After 9-11, Unitarian Universalists and other liberal religious groups, such as The Interfaith Alliance, who usually decry mixing church and state, fell over themselves in supporting the Islamist cause, choosing to overlook the fact that in countries implementing sharia law, there is no freedom from a state-imposed religion (and it isn't Unitarian-Universalism either - UUA churches would be banned along with all those with plus-signs on them)

Another aspect of sharia law, is the practice of dhimmitude (discussed here by Batt Yeor in National Review Online), where Christians and Jews are forced to live in conditions worse than what existed here in the USA under Jim Crow. Almost all Americans rightly consider the Jim Crow period of our history to be a grave injustice, but liberals seem to think that dhimmitude doesn't exist, or if it does, is just a neutral aspect of Muslim culture, for all practical concerns, none of our business. Who are we to judge?

I'm sure that I could think of many more examples of inconsistent thinking; indeed I could come up with some from the right: (Why in the world did President Bush ever sign the Campaign Finance Reform bill for starters? He believes in free speech!) If you want to add some via comments, I'd sure appreciate seeing them.

Posted by joelfuhrmann at 09:04 PM | Comments (0)

Stormy Thursday

I've decided to break the blog-fast, having all my Thursday evening agenda canceled by Isabel.

A pleasant wedding anniversary yesterday, not too festive, as I had to work (and a little bit late at that!), as my job involves working with Microsoft security fixes, and a whole slew of them were released last week. I've actually done my part, but there are support issues, including some rogue users who have steadfastly refused to upgrade from Office 97, in spite of Microsoft officially denying support for that product. Oh well, at least it's Y2K compliant - man that seems so long ago now. I spent that night, 1-1-01, in the office just about a mile up West Street from the World Trade Center. Now I work in an office about two miles from the Trenton airport, so if you're familiar with New Jersey and New York City, you may know who I work for, but I'm not allowed to say.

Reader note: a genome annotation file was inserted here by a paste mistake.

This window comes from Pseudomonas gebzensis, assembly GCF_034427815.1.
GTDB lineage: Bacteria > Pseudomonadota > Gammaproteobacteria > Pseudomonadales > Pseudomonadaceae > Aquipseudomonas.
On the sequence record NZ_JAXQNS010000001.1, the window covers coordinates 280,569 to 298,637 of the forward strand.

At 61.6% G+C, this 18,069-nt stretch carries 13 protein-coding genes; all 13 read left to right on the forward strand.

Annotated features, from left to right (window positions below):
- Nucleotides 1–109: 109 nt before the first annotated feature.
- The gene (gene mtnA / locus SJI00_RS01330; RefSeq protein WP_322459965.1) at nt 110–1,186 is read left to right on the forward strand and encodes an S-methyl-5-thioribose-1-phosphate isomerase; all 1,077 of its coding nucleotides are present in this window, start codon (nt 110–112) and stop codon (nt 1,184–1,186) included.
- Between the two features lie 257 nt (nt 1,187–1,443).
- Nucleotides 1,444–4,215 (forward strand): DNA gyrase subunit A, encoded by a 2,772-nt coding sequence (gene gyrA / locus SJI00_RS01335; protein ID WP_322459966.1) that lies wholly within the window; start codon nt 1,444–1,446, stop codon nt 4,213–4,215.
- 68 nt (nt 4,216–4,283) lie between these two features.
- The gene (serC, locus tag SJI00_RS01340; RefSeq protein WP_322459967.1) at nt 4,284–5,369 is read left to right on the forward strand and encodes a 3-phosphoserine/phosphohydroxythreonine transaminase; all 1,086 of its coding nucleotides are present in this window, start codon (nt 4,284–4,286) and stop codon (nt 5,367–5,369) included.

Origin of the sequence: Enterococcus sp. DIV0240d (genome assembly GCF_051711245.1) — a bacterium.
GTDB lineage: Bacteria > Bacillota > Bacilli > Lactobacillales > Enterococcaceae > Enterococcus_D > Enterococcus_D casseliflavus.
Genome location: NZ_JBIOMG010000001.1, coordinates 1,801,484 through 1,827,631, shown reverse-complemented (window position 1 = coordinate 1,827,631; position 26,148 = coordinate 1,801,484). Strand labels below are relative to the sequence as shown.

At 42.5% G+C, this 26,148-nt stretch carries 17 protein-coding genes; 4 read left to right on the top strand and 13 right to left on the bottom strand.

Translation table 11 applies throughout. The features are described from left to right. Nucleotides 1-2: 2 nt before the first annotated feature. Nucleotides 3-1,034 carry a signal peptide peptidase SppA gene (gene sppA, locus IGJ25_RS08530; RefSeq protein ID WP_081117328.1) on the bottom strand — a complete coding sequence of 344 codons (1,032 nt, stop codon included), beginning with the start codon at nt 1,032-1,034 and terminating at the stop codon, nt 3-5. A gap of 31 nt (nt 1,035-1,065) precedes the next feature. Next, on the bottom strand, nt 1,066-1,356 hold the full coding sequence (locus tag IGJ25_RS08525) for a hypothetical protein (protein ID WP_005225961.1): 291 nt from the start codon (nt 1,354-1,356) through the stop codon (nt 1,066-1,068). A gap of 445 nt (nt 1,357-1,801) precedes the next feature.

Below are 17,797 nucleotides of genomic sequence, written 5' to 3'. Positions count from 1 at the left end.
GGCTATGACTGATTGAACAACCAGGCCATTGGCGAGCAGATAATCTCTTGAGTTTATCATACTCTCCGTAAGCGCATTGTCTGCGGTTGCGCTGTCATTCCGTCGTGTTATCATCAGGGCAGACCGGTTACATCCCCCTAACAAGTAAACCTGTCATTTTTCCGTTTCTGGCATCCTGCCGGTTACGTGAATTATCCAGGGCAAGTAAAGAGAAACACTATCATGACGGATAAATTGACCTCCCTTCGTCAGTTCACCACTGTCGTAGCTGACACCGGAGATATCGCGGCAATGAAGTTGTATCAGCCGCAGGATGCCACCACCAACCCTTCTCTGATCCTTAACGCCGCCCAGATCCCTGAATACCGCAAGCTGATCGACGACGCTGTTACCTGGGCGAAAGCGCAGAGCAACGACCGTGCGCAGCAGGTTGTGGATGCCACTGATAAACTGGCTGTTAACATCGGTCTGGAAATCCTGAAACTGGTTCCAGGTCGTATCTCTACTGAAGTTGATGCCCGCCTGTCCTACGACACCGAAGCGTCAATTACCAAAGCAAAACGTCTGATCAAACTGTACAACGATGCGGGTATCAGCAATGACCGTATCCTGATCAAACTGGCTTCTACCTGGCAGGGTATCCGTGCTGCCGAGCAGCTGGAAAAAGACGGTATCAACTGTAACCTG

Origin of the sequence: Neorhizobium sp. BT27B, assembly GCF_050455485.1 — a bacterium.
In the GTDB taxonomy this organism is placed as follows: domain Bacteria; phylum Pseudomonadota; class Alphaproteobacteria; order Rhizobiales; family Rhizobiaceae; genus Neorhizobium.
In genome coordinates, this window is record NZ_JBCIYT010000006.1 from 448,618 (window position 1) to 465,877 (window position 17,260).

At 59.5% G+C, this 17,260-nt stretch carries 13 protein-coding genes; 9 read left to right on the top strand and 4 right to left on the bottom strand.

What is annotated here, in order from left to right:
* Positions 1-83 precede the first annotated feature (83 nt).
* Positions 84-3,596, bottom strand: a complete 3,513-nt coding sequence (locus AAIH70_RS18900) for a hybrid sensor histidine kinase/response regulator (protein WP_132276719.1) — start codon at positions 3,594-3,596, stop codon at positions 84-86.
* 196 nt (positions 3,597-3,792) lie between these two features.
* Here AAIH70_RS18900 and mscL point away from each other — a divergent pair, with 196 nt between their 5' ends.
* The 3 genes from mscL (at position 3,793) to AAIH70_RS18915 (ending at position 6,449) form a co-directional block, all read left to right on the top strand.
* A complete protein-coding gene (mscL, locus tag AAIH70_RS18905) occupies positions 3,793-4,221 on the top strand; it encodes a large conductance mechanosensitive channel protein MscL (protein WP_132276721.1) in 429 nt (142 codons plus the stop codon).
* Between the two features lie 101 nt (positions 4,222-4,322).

Posted by joelfuhrmann at 07:55 PM | Comments (0)

September 14, 2003


I'm going to take a vacation from the blog this week so I can dedicate time to other activities, the most important of which is our anniversary on Wednesday, followed by a weekend getaway in Long Island and a wedding on Sunday.

Going back a couple of posts, its relevant that I said we we told we might be going to China in January. We just got a packet in the mail from La Vida, telling us what to do to get ready, including what to pack for our trip. No commitment on a trip date, but testimony from others is telling us to get ready to go over there sooner than my original target of Mothers'-to-Fathers' Day 2004. We may have our daughter or son home by Valentine's Day. I'm going to have to put pictures on this website by then.

We also just found out this morning that our church is about to split its adult Sunday School class in two because it's getting too big for its classroom. The new class will be dedicated to parenting, and the teachers are another couple who adopted a daughter from China, five years ahead of us. This looks just like what we were asking prayer for, so let me close this post with this Word of praise:

Rejoice in the LORD, O you righteous!
For praise from the upright is beautiful.

Praise the LORD with the harp;
Make melody to Him with an instrument of ten strings.

Sing to Him a new song;
Play skillfully with a shout of joy.

For the word of the LORD is right,
And all His work is done in truth.

He loves righteousness and justice;
The earth is full of the goodness of the LORD.
Psalm 33:1-5 NKJV

Posted by joelfuhrmann at 10:04 PM | Comments (1)

September 12, 2003

Nighttime at Liberty State Park

Last night, on a whim, I decided to take a drive up to Liberty State Park to see the lights shining from the World Trade Center site. Beautiful. Walked up to the edge of the edge of the Ellis Island Ferry pier where I could look down on the Hudson River and sat down on a bench to just look at those two lights shining up into the sky. A lot of people were there, but it was really quiet, not a lot of talking, just contemplation.